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Investigating when and why psychological entitlement predicts unethical pro-organizational behavior

Lee, Allan, Schwarz, Gary, Newman, Alexander and Legood, Alison 2017, Investigating when and why psychological entitlement predicts unethical pro-organizational behavior, Journal of business ethics, pp. 1-18, doi: 10.1007/s10551-017-3456-z.

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Title Investigating when and why psychological entitlement predicts unethical pro-organizational behavior
Author(s) Lee, Allan
Schwarz, Gary
Newman, Alexander
Legood, Alison
Journal name Journal of business ethics
Start page 1
End page 18
Total pages 18
Publisher Springer
Place of publication Amsterdam, The Netherlands
Publication date 2017-02-20
ISSN 0167-4544
1573-0697
Keyword(s) unethical pro-organizational behavior
psychological entitlement
organizational identification
counterproductive work behavior
status striving
organizational justice
moral disengagement
Summary In this research, we examine the relationship between employee psychological entitlement (PE) and employee willingness to engage in unethical pro-organizational behavior (UPB). We hypothesize that a high level of PE—the belief that one should receive desirable treatment irrespective of whether it is deserved—will increase the prevalence of this particular type of unethical behavior. We argue that, driven by self-interest and the desire to look good in the eyes of others, highly entitled employees may be more willing to engage in UPB when their personal goals are aligned with those of their organizations. Support for this proposition was found in Study 1, which demonstrates that organizational identification accentuates the link between PE and the willingness to engage in UPB. Study 2 builds on these findings by examining a number of mediating variables that shed light on why PE leads to a greater willingness among employees to engage in UPB. Furthermore, we explored the differential effects of PE on UPB compared to counterproductive work behavior (CWB). We found support for our moderated mediation model, which shows that status striving and moral disengagement fully mediate the link between PE and UPB. PE was also linked to CWB and was fully mediated by perceptions of organizational justice and moral disengagement.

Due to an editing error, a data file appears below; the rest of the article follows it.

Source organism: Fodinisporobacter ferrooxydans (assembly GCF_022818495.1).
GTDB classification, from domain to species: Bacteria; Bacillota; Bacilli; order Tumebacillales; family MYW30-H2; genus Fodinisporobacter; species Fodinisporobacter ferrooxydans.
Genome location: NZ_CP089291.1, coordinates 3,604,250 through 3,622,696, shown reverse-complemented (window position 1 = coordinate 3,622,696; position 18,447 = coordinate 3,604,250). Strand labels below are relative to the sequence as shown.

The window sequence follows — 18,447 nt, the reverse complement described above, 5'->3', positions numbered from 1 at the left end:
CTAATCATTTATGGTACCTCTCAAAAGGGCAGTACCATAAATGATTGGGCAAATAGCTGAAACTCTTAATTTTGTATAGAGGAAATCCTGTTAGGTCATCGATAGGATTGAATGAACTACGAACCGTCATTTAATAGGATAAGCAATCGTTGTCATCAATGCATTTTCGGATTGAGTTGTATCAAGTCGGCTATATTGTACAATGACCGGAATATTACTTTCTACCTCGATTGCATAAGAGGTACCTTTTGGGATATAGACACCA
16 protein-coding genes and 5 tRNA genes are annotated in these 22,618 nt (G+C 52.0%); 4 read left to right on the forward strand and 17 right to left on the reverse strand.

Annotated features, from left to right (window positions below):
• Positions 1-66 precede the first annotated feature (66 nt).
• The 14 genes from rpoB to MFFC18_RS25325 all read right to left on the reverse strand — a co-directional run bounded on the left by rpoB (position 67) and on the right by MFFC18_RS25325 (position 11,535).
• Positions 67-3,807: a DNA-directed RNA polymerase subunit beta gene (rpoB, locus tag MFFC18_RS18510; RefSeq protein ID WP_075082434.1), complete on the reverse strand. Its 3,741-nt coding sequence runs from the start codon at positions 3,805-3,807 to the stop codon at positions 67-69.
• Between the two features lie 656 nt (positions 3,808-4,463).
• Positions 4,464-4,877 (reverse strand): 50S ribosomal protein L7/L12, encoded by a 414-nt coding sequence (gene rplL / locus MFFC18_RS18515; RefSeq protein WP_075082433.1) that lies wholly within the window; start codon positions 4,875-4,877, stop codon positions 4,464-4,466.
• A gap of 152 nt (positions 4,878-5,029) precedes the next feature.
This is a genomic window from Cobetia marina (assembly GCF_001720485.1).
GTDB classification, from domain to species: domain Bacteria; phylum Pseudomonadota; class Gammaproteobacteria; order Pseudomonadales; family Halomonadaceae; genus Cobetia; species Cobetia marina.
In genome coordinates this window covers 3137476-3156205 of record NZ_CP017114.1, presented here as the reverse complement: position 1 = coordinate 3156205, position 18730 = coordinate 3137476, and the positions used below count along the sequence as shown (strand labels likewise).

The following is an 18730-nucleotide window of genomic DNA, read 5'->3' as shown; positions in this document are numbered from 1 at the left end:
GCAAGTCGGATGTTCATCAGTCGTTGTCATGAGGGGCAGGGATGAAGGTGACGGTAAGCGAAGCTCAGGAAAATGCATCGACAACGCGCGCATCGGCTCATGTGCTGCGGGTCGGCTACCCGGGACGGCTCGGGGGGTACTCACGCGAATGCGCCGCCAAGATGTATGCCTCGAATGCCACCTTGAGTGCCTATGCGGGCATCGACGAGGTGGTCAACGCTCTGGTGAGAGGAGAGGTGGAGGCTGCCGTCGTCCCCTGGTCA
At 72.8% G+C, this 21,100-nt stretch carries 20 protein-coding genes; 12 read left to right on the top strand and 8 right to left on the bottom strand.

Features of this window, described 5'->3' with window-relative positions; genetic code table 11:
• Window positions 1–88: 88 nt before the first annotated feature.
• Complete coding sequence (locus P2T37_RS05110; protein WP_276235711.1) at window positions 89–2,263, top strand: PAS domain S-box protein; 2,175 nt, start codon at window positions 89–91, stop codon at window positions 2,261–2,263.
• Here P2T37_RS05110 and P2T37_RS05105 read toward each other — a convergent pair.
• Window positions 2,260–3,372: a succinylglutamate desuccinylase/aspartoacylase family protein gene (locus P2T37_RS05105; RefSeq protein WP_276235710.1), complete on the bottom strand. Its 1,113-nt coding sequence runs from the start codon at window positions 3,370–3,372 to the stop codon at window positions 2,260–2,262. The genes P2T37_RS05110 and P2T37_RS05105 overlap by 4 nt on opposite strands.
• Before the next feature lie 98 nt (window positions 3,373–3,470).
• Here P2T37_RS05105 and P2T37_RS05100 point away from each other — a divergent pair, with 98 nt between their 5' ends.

Notes In Press
Language eng
DOI 10.1007/s10551-017-3456-z
Field of Research 1503 Business And Management
2201 Applied Ethics
1505 Marketing
Socio Economic Objective 0 Not Applicable
HERDC Research category C1 Refereed article in a scholarly journal
ERA Research output type C Journal article
Copyright notice ©2017, Springer Science + Business Media Dordrecht
Persistent URL http://hdl.handle.net/10536/DRO/DU:30091704

Document type: Journal Article
Collection: Department of Management
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